What's Next For Gold After Post-Fed Jump?
(Kitco News) - Following impressive post-Fed gold gains on Wednesday, the precious metal has a chance to break out of its narrow trading range on the upside, said chief economist at ABC Bullion.
The yellow metal followed a well-learned trading pattern after the Federal Reserve’s decision to raise rates by 25 basis points to a range between 1.50% and 1.75%, Jordan Eliseo told Kitco News on Thursday.
“Gold replayed a familiar pattern on Wednesday — easing a little bit in the lead up to the Fed meeting and then jumping higher after the rate hike was pushed through,” Eliseo said.
This pattern was clearly visible after the December 2015, December 2016 and a couple of 2017 rate hikes, Eliseo pointed out.
Gold’s rally on Wednesday was not a surprise, but the magnitude of the “quite impressive” price jump was, according to the chief economist.
“Gold is essentially up $15, it’s a pretty significant move to rally just over 1%,” Eliseo said.
April Comex gold futures were last seen at $1,331.10, up 0.73% on the day, after trading above $1,336 on Wednesday.
The increase in the gold price points to a market doubting the Fed’s intentions to hike aggressively this year, Eliseo explained.
“If you look at how much tightening is already priced into the market based on the Fed’s dot plots, gold is well positioned even if the Fed does hike rates at least another two times this year,” he noted.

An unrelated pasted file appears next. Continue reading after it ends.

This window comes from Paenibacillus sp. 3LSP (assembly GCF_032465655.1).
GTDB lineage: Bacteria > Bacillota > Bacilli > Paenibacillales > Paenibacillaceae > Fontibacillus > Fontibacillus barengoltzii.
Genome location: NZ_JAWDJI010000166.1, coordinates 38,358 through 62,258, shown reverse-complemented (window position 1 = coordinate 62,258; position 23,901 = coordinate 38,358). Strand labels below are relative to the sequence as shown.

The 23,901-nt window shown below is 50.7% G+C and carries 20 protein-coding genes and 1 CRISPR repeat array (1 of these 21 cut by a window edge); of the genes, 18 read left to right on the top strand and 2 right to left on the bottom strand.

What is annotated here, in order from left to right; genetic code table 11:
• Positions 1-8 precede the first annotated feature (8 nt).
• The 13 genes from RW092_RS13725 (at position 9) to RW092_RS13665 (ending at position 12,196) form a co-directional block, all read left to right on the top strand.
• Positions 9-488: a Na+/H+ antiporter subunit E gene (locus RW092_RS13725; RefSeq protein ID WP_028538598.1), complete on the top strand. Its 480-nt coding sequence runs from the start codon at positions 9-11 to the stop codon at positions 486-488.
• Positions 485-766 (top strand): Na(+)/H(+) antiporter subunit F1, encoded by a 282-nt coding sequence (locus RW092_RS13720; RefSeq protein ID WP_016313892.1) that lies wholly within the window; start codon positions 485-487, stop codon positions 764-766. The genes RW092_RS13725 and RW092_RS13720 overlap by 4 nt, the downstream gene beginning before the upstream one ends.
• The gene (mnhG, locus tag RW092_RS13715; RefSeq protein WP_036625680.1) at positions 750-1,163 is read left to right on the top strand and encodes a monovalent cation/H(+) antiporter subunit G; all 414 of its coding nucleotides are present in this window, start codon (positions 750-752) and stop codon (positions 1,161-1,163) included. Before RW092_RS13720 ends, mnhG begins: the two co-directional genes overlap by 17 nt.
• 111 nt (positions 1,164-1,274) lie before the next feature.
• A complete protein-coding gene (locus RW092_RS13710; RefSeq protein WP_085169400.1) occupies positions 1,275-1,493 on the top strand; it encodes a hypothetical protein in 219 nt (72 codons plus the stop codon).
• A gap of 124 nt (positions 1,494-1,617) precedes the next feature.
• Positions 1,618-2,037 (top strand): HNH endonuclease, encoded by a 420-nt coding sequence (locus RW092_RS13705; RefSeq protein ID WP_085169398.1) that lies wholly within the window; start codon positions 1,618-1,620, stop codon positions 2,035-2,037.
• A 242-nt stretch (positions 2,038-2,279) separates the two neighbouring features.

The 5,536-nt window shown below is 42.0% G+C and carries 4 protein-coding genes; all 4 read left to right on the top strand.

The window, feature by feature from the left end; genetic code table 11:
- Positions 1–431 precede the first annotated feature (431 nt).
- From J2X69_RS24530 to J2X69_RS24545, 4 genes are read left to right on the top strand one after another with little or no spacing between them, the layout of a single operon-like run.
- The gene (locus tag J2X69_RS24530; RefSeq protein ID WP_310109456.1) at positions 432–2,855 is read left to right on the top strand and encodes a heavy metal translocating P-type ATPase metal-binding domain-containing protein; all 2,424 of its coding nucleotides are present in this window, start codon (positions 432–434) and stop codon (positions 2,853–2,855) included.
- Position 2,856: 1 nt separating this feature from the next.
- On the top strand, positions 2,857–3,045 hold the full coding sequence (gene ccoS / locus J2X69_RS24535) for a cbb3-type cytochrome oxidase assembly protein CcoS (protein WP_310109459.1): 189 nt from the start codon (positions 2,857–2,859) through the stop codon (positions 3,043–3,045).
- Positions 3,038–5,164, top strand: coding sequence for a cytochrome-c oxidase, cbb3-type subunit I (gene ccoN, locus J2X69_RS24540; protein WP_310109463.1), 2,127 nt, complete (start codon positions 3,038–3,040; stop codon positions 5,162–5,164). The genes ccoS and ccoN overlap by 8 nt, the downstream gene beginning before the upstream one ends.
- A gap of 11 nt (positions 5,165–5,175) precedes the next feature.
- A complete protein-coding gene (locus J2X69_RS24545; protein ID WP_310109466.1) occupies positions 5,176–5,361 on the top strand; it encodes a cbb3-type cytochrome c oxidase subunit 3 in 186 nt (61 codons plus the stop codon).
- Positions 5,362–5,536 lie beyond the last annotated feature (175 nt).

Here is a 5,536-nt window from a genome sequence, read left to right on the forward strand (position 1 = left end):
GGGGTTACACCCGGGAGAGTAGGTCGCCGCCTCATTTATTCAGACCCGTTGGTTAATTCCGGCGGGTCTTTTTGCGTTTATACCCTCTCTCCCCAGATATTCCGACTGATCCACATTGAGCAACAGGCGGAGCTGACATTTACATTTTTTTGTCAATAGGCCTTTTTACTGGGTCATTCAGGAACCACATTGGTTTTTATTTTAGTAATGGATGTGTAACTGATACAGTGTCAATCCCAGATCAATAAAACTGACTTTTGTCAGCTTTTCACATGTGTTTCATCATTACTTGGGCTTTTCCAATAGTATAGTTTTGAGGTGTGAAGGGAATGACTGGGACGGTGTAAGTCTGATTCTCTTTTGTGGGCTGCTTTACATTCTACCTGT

Wednesday’s FOMC press conference was the first one for the new Fed Chair Jerome Powell, but it didn’t seem to matter to the markets, added ABC Bullion’s chief economist.
“As much as we love to obsess around the ability of a particular person to drive the market, it’s not about who sits as the chair, but the decisions the Fed makes, the rationale [the committee] gives for making them, and the projections for the future.”
The next big item on the agenda this week will be the U.S. Durable Goods Orders report from February, noted Eliseo. “If we see a pickup in volatility in financial markets or if there’s any economic data that will suggest that the Fed can’t hike as much as they’d like to, it will be bullish for gold.”
Trade policy can also impact gold in the near future, if the rhetoric around protectionism intensifies in the U.S., Europe or China.
“That’s going to decrease people’s confidence in the global growth projections and probably be positive for gold. It could well be a driver, but it remans to be seen what actually gets said and how markets react,” Eliseo said.
The levels traders should watch in the near term are $1,350 on the upside and $1,280 on the downside.
“Gold needs to go $1,330-$1,350 before people will get more aggressive. The volatility in gold has been incredibly low lately. We’ve seen it stuck between $1,300 and $1,340-50 mark,” Eliseo stated. “On the downside, we’ll have to drop below $1,280 before we see a major move.”
For the year, Eliseo’s outlook is positive, with the upside potential of $1,450-$1,500.
“A very reasonable return would be 10-15% rally for the year. I can easily see gold touching that target, but whether or not the metal can finish the year there, I am not so confident,” he said. “Something would need to go drastically wrong with financial markets or the economy for gold to go much higher than that.”